We have been dying to tell you all about a new display at the Fitzwilliam Museum in Cambridge, focusing on some of the writing systems we are working on in the CREWS project. It started today (Tuesday 16th January) and will run until Sunday 10th June, which gives you plenty of time to come and see it! Here is the Fitzwilliam’s web page on the display: Writing in Cyprus and the Eastern Mediterranean.
The objects in the display are written in a number of different ancient writing systems, with Egyptian Hieroglyphic and Demotic, Babylonian and Ugaritic cuneiform, Cretan Hieroglyphic, Linear A, Cypro-Minoan, the Cypriot Syllabary, Phoenician and the Greek alphabet.
The display is a collaboration between our project, the Fitzwilliam and the British Museum, and I am extremely grateful to Anastasia Christophilopoulou at the Fitzwilliam and Thomas Kiely at the British Museum for all their help, ideas and hard work in getting it all together. Yesterday was installation day, and it was a real privilege for us to be allowed to go behind the scenes and witness what happens when a display is being set up. I had no idea what a painstaking process it is, and came away with a real admiration for the museum staff who deal with these things all the time.
Some items in the display are loans from the British Museum, which meant that they had to be condition-checked carefully before they could go on display. The same process was necessary for our replica tablets too, which technically are on loan from the CREWS project to the museum for the period of the display, while other items are from the Fitzwilliam’s own collection.
My favourite part of the condition-checking was the very large and effective lamp that was used. It showed up finely-incised text on stone beautifully.
If you look at the picture above and spot the presence of two different writing systems, you are not wrong – this is the Idalion bilingual, the inscription that was instrumental in the decipherment of the Cypriot syllabic script.
We’ll talk about it more soon, but it was a great opportunity for us to look very closely at the inscription and see which signs were clear and which were more eroded, and also to think about how it was incised.
In the background of this and some of the other photos you can see the large cases of the Cypriot gallery where the display is housed, packed with a host of other wonderful objects (including a few more with inscriptions).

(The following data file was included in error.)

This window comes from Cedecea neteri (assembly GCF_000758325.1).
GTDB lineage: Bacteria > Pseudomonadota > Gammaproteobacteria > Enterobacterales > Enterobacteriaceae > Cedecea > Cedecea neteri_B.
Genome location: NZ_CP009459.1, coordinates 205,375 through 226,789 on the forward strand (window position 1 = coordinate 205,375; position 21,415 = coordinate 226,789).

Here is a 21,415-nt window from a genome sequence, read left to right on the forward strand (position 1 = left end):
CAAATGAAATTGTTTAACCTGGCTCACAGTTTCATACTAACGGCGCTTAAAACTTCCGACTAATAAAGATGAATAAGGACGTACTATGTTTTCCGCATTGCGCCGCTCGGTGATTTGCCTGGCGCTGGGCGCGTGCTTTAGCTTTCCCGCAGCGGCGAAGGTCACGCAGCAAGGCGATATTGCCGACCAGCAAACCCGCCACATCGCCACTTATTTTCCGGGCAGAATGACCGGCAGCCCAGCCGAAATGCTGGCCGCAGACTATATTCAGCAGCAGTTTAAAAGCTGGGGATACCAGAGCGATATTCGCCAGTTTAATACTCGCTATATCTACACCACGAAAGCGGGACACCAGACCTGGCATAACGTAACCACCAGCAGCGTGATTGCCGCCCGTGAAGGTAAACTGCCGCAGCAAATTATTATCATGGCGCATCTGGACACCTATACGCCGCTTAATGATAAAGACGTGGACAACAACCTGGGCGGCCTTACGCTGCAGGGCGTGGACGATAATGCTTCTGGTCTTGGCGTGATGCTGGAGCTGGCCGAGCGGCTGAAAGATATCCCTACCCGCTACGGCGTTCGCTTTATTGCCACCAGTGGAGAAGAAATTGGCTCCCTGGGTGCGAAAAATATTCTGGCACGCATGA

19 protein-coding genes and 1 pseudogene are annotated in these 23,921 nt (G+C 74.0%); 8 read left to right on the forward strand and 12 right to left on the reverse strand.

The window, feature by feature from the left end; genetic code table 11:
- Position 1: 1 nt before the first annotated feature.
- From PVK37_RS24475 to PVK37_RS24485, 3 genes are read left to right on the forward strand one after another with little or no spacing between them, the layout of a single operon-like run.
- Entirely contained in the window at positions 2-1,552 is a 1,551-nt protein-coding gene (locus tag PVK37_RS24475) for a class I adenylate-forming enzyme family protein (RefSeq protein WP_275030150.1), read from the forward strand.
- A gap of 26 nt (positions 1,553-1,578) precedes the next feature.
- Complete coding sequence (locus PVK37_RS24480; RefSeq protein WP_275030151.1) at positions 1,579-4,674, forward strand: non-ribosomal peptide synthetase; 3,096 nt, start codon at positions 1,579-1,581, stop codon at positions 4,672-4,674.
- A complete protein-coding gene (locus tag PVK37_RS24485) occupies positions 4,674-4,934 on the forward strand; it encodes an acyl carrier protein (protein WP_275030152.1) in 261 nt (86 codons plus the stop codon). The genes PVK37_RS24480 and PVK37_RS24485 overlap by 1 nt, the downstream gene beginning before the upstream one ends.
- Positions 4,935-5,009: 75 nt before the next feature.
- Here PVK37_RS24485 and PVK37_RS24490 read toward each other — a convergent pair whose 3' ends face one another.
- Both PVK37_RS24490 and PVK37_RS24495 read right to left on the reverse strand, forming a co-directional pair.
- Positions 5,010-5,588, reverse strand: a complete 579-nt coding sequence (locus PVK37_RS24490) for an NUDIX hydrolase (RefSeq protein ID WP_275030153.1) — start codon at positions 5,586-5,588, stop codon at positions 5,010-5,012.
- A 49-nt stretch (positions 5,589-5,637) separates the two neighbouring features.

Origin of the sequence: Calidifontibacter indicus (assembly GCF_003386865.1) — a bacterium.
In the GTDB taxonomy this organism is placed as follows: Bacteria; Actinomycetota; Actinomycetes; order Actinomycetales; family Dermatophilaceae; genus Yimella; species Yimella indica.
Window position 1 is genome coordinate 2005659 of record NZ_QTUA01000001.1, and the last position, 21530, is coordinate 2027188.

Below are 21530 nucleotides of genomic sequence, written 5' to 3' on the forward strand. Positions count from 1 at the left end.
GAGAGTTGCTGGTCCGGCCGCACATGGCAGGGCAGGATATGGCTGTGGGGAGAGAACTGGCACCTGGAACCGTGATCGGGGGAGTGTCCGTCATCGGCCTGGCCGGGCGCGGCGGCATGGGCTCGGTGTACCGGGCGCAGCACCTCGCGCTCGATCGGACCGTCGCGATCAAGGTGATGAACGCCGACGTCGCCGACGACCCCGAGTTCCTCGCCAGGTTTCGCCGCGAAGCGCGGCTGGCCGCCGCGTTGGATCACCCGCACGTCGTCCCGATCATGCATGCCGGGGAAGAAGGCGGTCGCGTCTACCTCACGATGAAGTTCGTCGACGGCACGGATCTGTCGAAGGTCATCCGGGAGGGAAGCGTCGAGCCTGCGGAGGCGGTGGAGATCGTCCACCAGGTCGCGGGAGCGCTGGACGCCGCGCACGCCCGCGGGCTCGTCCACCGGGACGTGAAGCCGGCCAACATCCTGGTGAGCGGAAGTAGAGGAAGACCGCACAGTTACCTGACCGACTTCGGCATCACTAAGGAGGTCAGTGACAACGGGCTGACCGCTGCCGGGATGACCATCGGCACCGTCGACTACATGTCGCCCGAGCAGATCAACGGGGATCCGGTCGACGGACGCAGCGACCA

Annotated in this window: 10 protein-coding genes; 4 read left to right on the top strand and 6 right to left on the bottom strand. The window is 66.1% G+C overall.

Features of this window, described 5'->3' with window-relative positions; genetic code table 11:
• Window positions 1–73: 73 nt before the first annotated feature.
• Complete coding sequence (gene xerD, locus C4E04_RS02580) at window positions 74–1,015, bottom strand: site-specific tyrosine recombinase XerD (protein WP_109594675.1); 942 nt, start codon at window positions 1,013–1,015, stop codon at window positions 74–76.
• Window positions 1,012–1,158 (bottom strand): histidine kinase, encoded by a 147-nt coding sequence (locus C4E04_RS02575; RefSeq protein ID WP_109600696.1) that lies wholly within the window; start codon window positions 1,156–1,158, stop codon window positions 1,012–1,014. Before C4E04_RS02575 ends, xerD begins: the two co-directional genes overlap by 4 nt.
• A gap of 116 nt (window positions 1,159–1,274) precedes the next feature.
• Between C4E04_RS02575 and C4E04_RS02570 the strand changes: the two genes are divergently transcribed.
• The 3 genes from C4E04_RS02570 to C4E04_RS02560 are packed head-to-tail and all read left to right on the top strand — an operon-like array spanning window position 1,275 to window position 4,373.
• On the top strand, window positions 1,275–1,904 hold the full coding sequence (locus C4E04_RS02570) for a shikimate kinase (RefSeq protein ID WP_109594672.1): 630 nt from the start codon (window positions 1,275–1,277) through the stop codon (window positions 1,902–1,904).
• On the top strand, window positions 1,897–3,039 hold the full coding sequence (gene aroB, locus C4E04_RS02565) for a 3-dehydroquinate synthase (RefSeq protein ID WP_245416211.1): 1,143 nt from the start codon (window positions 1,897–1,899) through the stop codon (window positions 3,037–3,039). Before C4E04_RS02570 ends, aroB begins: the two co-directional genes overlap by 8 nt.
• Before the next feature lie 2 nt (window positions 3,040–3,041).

After all the checking, it was time to begin positioning the objects. If that sounds straightforward… it really isn’t. For one thing, a lot of preparation has already gone on behind the scenes, thinking about how to lay out the objects and what to say about them in their labels. The idea behind the display is to tell the story – or rather stories – of writing in the ancient eastern Mediterranean. But the amount of information that can usefully be displayed alongside the objects is necessarily limited, and that means that some planning is necessary.
Each item then has to be fixed securely in place, and because of the different sizes and shapes of the objects, each one requires a different solution. Most of the smaller objects required some sort of pinning as they are displayed on a slope to make them easier to see. Try to imagine how to you would go about fixing a little (about 2cm diameter) spherical clay ball onto a sloping surface with supports that do not block the view while showing the inscription around the middle at its best, and you will have a good idea of the sorts of problems museum staff face!
There are fourteen objects in the display, and aside from our two replicas, each one has survived thousands of years to arrive here today and play a role in our research. It was important to deal with each one in turn, so some objects lay in waiting for quite a while, like the Egyptian coffin fragment above, still in its storage box when the photo was taken.
I’d be lying if I said it wasn’t a thrill to get up close to these treasures – and it’s a joy to be able to pass on our enthusiasm for ancient inscriptions by making a display that the public can visit too.
Naturally, I had to celebrate with an inscription selfie…
If this post has made you keen to hear more, please do see if you can visit the display and/or keep an eye on this blog and our Twitter feed. We’re going to be blogging about each of the objects one-by-one, so even if coming to Cambridge isn’t possible for you, you’ll have a chance to see them up close and hear about why we’re interested in them.
On Twitter we’ll use the hashtag #crewsdisplay so that you can easily find a list of tweets and blog post links. In the meantime, if you visit the display, or if think of anything you’d like us to write about in our blog posts, or if you have any other comments, please let us know!
We would like to thank everyone involved in the installation of the display yesterday, from the Fitzwilliam and the British Museum , not only for all their hard work but also for allowing us to take part and to take photographs of all the activities.
~ Pippa Steele (Principal Investigator of the CREWS project)
Edited to add:
Here is a map of the ground floor of the Fitzwilliam Museum, to help visitors find the CREWS display – the big red X marks the spot! The display is in a case with a red background (+ one extra small case) within the Cypriot gallery, marked here as room 22.